I Corinthians 11: 23-26; John 13: 1-15
Since Pope Francis was elected a few weeks back, it’s hard not to turn the news on without seeing him doing something that is fascinating people and the media around the world. Even today I saw him on the news as he celebrated this same Eucharist at the prison in Italy. So often, it hasn’t even been his words that have drawn the attention of others, as much as his actions. There has always been debate about who’s feet can be washed at this celebration, and of course, in his style, today he washed men’s feet and women’s feet and even Muslims feet! He is showing us first hand what this gospel is all about and what this Eucharist is all about. He is showing us his vision of this poor Church that is to be about the poor. He’s turning, as the Gospel tends to do, everything on its head.
I have to believe, though, like Jesus, at some point he will turn the table on us. For the time being it’s nice to watch him and it makes great news, but like Jesus, eventually the command will come…Imitate me; do this in remembrance of me. This isn’t new, what he is doing, he is simply showing us the command given to the disciples in this passage from John; but not only showing us but doing it himself.
Jesus too has the disciples right where he wants them. He’s about to lead them exactly where they do not want to go. They will do everything in their power to avoid it. Sure he understands that they still don’t know what all of this is about, but in order to imitate the Christ, they are going to go to that forbidden place, the place of the Cross, the place of death. They will have to go and face their own poverty and darkness.
Yet, washing the feet and the celebration of the Last Supper and this Eucharist are by no means separate. As a matter of fact, one should lead to the other. What it is we receive here this evening isn’t just ours to keep. It’s not something that we just adore and worship. It is a way of life. What we receive here should compel us to go and imitate and to do in remembrance. It should catapult us out to the far reaches to wash one another’s feet, regardless of who they are. It often catapults us into the recesses of our heart and our poverty, exactly where we don’t want to go, but exactly where Christ calls us to go. First to have our feet washed by him and to be led to imitate and do in remembrance.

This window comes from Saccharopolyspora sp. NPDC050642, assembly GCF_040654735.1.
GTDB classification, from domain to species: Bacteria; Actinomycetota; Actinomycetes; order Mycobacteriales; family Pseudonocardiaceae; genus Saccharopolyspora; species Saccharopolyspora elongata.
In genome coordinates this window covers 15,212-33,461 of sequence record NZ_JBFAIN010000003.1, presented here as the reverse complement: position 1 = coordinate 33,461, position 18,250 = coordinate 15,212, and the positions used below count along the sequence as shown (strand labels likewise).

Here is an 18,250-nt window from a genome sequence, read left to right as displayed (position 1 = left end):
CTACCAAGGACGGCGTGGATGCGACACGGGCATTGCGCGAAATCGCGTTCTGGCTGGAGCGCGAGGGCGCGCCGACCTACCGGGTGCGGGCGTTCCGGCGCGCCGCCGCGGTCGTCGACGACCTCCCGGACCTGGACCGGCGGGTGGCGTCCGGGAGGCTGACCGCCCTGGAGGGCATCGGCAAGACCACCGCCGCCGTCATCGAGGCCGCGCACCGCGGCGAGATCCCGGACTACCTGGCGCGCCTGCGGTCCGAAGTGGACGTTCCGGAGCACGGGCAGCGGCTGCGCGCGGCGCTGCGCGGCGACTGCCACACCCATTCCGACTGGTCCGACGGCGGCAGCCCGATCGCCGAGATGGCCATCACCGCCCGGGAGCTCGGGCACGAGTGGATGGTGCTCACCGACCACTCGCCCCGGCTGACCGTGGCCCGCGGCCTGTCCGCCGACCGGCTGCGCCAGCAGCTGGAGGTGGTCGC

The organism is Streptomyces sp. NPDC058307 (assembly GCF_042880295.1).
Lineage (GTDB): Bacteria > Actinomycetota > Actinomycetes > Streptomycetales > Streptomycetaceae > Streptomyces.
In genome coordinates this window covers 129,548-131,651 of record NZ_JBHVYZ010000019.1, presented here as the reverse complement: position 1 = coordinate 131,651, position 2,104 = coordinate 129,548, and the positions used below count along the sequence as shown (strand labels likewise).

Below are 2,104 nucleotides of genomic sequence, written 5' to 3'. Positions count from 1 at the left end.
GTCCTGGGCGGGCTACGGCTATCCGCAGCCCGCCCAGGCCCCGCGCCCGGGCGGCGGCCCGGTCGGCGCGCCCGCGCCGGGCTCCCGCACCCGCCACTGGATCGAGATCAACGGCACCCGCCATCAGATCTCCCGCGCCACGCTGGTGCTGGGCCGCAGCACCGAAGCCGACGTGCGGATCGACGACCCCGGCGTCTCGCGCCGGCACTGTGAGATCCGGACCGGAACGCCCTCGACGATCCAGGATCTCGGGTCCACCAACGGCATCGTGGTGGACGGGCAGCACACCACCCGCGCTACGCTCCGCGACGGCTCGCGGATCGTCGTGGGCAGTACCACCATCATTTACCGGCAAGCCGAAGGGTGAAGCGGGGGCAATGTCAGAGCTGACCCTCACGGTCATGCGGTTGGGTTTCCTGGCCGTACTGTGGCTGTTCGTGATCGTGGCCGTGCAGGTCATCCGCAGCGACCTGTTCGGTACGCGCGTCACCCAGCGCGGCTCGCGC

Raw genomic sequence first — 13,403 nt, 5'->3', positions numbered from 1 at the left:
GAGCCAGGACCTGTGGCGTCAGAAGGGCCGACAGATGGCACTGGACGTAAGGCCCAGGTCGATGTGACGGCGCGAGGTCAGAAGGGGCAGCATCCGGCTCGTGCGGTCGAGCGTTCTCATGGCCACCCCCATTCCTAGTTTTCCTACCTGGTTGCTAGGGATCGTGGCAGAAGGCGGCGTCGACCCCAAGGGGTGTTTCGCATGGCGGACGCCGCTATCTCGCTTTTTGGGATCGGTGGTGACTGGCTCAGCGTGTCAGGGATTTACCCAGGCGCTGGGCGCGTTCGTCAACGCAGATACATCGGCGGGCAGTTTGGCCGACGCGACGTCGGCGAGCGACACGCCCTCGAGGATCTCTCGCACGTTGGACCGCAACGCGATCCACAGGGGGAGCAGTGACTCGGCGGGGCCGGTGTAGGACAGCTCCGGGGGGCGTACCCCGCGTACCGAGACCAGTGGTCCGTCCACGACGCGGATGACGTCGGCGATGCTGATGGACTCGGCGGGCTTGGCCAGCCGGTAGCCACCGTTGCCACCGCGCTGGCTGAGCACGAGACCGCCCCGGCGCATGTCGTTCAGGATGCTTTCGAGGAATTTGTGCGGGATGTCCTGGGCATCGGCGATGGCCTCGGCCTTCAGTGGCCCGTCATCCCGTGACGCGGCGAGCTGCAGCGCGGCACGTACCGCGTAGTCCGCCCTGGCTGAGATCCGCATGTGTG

We gather this evening with only the bare essentials and as you know, by the end of this celebration it will be all gone, stripped naked. We will be led to that place we avoid…our own poverty, our own nakedness and places of vulnerability, that intimate moment with Christ without all the trappings, into our emptiness, to where we most feel uncomfortable. It is only in going there we we can truly understand what it is we will celebrate on Sunday.
Tonight, and in the next few days, we must have the courage to go to those recesses within ourselves. If we don’t know how to get there, maybe start by thinking of the person who’s feet you wouldn’t and couldn’t wash at this moment. That’s hard to admit but it is a door into our own poverty; no it doesn’t always have to be physical poverty, but a spiritual one that brings to the fore our longing and desire. If we are to become a poor Church and for the poor, we must first confront our own. We need to be aware of our own need to have our feet washed so that we can embrace the way of life in this Eucharist and to imitate and do in remembrance to the feet of others.